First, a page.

Tonight, I'm going to talk about Korach. Korach was a first cousin to Moses and Aaron. He challenged their authority, claiming that the priesthood should belong to him. The story ends with the earth swallowing up Korach and his 14,000 followers. Korach does not display violence. He doesn't threaten his Israelite community.
Is it a small thing that you brought us up from a land flowing with milk and honey to kill us in the wilderness, that you lord it over us as well? Besides, you haven't brought us to a land flowing with milk and honey or given us possession of field of vineyard.
Korach is a political dissenter. He doesn't like how his cousins Moses and Aaron are leading the people, and he thinks that he can do better. Incidentally, many elements of his speech are used in modern political discourse. Korach accurately reflects that Moses has not yet brought the people to a land flowing with milk and honey. He mixes a truth into his argument in his attempt to persuade the Israelites.
This tale of Korach is a disturbing portion in our Torah. It is another story in which a punishment seems to vastly outmeasure the crime. Moses forces Korach to compete in an elaborate test that will show who indeed has God's favor. The test ends with the earth opening up to engulf Korach and his followers. Making things even more problematic, it was not just Korach's followers that died; the households and families of Korach's supporters befell the same tragedy.
We've talked in the past about the Jewish concept of Tzidduk HaDin, the judgement of God. A better understanding would be 'the rationalizations of God's judgments.' Rabbis create midrashim and backstories in order to justify a divine action that would otherwise seem cruel, harsh, unfair, unethical, or irrational. These are examples of Tzidduk HaDin. And there are many such examples that relate to Korach.
But tonight let's look only at the passage from the Torah, and not from rabbis' later commentary. At the worst, Korach is arrogant and full of hubris, but I don't think that he deserves to die. Kol v'chomer, all the more so, 14,000 of his followers and their families certainly did not deserve to die.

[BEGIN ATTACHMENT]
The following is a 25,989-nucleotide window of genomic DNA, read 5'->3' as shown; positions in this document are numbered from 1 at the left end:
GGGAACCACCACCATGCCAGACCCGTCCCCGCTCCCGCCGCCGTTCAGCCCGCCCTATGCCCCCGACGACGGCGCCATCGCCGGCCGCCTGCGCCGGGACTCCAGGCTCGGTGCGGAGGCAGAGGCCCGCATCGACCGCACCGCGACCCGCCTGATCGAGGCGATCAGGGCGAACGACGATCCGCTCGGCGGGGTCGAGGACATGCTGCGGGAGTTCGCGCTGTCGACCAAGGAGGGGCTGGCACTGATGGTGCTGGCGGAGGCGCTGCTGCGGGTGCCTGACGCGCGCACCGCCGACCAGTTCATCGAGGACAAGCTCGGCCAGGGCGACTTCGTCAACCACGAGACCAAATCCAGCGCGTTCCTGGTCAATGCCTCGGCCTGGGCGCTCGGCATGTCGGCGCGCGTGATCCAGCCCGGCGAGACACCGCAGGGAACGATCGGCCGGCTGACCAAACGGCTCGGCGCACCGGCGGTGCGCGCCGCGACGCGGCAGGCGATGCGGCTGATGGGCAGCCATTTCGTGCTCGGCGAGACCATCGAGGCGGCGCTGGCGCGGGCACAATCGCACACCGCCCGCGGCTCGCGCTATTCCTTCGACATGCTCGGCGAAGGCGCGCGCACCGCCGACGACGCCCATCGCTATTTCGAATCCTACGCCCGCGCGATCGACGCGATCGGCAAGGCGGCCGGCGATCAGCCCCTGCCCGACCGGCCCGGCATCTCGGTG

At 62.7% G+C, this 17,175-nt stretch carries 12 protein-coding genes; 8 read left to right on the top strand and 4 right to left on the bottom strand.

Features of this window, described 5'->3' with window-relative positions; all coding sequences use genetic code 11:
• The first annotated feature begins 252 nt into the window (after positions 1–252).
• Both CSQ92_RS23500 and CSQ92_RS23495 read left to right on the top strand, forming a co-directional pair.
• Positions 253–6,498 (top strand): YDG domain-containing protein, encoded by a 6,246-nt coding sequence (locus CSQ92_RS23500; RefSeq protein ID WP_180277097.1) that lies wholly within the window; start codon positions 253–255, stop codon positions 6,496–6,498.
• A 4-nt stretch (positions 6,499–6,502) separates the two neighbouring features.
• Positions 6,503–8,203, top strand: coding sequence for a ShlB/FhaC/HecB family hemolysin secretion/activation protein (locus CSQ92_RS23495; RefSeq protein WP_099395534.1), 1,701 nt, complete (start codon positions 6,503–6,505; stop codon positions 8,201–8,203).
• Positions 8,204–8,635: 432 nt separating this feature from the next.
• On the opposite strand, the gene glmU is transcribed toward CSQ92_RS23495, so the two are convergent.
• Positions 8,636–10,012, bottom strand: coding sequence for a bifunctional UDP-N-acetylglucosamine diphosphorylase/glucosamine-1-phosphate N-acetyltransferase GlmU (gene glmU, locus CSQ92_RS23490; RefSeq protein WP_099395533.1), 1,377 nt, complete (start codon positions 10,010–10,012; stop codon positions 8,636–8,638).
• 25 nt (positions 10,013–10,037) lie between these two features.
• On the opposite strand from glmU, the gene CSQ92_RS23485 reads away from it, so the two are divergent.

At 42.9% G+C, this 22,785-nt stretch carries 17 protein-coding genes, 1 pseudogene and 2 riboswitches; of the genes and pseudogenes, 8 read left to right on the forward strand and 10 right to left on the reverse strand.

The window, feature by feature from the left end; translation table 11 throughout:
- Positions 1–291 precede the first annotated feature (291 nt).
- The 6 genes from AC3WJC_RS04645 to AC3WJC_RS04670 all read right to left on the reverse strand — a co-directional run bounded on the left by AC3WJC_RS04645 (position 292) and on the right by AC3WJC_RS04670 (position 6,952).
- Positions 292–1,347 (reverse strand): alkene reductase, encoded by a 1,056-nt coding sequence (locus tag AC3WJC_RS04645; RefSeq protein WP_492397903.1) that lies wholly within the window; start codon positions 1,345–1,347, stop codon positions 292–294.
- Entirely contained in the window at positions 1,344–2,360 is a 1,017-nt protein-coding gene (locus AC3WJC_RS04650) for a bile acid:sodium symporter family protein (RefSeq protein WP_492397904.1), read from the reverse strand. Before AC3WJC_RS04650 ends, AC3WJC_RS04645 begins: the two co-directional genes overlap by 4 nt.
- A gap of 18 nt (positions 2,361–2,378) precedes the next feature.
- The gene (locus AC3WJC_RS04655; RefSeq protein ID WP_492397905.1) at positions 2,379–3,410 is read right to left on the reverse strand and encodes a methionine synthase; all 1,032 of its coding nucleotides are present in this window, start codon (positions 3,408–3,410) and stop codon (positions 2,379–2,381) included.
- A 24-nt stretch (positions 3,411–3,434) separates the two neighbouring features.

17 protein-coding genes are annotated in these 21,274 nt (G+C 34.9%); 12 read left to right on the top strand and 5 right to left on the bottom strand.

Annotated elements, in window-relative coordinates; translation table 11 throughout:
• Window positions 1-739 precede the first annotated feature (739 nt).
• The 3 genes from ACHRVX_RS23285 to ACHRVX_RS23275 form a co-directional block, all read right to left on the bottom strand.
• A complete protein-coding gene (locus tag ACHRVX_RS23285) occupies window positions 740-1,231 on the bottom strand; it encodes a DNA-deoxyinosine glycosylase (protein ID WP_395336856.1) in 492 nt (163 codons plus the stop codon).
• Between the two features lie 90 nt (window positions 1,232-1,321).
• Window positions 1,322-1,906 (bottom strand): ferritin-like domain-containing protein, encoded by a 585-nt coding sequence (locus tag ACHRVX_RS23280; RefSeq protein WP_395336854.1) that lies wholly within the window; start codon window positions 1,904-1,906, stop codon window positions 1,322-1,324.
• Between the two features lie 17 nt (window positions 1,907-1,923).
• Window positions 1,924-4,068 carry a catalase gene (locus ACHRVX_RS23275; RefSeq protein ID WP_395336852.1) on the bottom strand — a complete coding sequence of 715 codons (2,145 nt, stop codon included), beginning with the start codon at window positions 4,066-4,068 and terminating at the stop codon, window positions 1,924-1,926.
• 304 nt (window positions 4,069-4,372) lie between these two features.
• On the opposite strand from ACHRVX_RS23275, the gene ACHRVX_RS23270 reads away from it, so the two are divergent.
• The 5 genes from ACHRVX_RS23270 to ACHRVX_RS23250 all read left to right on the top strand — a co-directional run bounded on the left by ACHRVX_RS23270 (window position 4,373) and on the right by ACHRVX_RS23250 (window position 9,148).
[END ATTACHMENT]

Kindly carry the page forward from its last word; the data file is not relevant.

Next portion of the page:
So, what do we do?
I'm not going to even attempt to fit this story into our notions of what is right and what is wrong. It's a problematic text. Last week, God punishes an entire generation of Israelites, telling them that only the next generation can enter Israel. He does this because after sending twelve leaders to scout the land, ten of them come back filled with fear and anxiety. Time and again large groups of people are punished for the actions of a few.
But this is the message - well, actually the meta-message - that I want to leave you with tonight. The problematic nature of these stories are intentional. They aren't there to necessarily make us fear God. These stories aren't there to make us think that God is cruel. And although others would argue with me, they also aren't part of the Torah as a catalyst for our observance of Mitzvot. They are there to make us talk about them. They are there to make us question. To inspire us to converse, discuss, argue, comment ... to learn.
Our Torah is filled with these problematic tales not because we have a jealous, angry, capricious God, but because God wants us to think about them. God wants us to think about our morals. These stories help to create our Jewish identities precisely because they are problematic and difficult.
The Torah is not a "feel-good" book. There are certainly stories of comfort and inspiration, moments of tenderness and love, relationships that display compassion and selflessness.
Taken as a whole, however, I think that the Torah is problematic. I apologize in advance for this pun, but the Torah being problematic is not a problem. In fact, it is exactly what makes it so precious. The problematic nature of our stories, whether they be Korach, the story of the 12 spies, Abraham sacrificing Isaac or God flooding the Earth, causes us to look inward for our own interpretations. They also cause us to look outward so that we can learn from others' perspectives. Put another way, our written Torah leads us to both find and create a different Torah.